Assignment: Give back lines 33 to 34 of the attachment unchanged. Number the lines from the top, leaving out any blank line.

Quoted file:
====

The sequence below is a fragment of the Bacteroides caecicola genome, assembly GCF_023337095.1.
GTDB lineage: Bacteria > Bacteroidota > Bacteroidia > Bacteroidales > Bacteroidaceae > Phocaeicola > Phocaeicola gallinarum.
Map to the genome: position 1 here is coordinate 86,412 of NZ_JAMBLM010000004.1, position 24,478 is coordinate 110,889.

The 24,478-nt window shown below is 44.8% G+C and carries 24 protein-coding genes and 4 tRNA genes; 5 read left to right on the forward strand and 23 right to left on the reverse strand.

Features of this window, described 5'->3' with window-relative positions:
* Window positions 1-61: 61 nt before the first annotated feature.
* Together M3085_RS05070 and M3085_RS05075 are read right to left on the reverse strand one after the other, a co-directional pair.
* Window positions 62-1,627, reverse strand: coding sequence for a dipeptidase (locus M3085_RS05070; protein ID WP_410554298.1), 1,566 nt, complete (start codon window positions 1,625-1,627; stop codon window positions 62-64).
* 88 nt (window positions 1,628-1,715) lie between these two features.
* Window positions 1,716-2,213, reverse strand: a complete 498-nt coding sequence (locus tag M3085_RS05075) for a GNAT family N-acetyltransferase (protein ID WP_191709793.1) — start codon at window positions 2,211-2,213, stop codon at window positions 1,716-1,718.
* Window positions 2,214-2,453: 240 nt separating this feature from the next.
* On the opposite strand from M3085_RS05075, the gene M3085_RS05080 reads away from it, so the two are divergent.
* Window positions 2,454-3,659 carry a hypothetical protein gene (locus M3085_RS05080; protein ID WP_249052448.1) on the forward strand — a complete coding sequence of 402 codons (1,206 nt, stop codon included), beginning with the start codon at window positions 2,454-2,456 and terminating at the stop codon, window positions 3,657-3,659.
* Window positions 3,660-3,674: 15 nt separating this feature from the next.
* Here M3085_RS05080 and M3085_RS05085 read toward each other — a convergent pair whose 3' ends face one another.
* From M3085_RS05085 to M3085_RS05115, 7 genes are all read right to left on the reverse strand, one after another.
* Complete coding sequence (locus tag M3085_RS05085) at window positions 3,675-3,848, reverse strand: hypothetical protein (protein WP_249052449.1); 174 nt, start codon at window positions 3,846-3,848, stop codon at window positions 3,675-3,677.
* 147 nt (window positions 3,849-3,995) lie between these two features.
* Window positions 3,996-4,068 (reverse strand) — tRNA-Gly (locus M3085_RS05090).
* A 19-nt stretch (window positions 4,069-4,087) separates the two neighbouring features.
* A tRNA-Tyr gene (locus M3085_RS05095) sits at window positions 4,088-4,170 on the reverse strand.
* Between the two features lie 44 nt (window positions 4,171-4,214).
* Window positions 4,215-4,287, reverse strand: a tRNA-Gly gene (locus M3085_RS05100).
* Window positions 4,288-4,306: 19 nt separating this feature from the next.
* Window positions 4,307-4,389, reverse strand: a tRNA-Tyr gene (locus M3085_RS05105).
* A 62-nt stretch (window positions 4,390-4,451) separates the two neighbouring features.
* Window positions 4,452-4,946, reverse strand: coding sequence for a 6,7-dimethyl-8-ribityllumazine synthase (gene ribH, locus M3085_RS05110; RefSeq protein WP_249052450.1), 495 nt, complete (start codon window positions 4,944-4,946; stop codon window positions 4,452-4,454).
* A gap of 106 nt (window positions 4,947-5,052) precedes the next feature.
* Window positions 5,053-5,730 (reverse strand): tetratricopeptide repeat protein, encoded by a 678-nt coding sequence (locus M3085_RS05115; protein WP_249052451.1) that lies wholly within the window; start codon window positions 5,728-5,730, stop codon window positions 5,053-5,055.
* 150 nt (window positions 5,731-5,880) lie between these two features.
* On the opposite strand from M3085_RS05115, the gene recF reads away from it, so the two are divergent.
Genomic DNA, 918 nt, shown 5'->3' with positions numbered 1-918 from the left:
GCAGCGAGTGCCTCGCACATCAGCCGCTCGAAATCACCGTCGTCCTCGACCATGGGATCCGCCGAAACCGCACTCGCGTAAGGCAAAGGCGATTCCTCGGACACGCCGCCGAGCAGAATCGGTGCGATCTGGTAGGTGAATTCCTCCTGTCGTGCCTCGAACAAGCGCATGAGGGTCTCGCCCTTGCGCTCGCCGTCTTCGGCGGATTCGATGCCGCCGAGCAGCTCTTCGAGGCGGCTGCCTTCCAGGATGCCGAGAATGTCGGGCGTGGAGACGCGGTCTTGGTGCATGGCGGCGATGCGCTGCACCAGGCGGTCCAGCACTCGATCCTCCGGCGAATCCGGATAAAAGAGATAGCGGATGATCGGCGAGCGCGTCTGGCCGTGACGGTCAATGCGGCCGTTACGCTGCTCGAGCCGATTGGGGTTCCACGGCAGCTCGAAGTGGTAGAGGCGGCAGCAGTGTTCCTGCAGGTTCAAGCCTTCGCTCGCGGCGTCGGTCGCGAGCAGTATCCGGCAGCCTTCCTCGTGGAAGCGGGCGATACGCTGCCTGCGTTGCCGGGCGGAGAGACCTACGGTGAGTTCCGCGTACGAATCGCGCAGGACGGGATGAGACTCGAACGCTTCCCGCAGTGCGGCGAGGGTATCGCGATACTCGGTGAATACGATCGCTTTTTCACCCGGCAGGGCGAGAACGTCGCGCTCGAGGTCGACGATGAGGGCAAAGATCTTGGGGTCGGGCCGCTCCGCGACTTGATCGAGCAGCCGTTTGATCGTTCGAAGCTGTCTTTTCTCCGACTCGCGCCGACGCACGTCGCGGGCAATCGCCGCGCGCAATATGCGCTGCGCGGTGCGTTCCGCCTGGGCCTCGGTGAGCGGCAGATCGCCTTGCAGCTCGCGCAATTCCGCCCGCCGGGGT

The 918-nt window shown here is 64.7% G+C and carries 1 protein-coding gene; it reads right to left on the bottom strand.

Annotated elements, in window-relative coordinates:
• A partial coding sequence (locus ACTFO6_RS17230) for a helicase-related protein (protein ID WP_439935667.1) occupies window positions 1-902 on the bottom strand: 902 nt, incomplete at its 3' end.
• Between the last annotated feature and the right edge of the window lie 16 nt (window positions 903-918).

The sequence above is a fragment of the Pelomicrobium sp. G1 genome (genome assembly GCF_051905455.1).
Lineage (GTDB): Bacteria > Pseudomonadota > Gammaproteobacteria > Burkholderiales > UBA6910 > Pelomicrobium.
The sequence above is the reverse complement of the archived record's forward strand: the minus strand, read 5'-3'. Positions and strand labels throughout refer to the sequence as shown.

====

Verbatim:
GCAGCGAGTGCCTCGCACATCAGCCGCTCGAAATCACCGTCGTCCTCGACCATGGGATCCGCCGAAACCGCACTCGCGTAAGGCAAAGGCGATTCCTCGGACACGCCGCCGAGCAGAATCGGTGCGATCTGGTAGGTGAATTCCTCCTGTCGTGCCTCGAACAAGCGCATGAGGGTCTCGCCCTTGCGCTCGCCGTCTTCGGCGGATTCGATGCCGCCGAGCAGCTCTTCGAGGCGGCTGCCTTCCAGGATGCCGAGAATGTCGGGCGTGGAGACGCGGTCTTGGTGCATGGCGGCGATGCGCTGCACCAGGCGGTCCAGCACTCGATCCTCCGGCGAATCCGGATAAAAGAGATAGCGGATGATCGGCGAGCGCGTCTGGCCGTGACGGTCAATGCGGCCGTTACGCTGCTCGAGCCGATTGGGGTTCCACGGCAGCTCGAAGTGGTAGAGGCGGCAGCAGTGTTCCTGCAGGTTCAAGCCTTCGCTCGCGGCGTCGGTCGCGAGCAGTATCCGGCAGCCTTCCTCGTGGAAGCGGGCGATACGCTGCCTGCGTTGCCGGGCGGAGAGACCTACGGTGAGTTCCGCGTACGAATCGCGCAGGACGGGATGAGACTCGAACGCTTCCCGCAGTGCGGCGAGGGTATCGCGATACTCGGTGAATACGATCGCTTTTTCACCCGGCAGGGCGAGAACGTCGCGCTCGAGGTCGACGATGAGGGCAAAGATCTTGGGGTCGGGCCGCTCCGCGACTTGATCGAGCAGCCGTTTGATCGTTCGAAGCTGTCTTTTCTCCGACTCGCGCCGACGCACGTCGCGGGCAATCGCCGCGCGCAATATGCGCTGCGCGGTGCGTTCCGCCTGGGCCTCGGTGAGCGGCAGATCGCCTTGCAGCTCGCGCAATTCCGCCCGCCGGGGT

The 918-nt window shown here is 64.7% G+C and carries 1 protein-coding gene; it reads right to left on the bottom strand.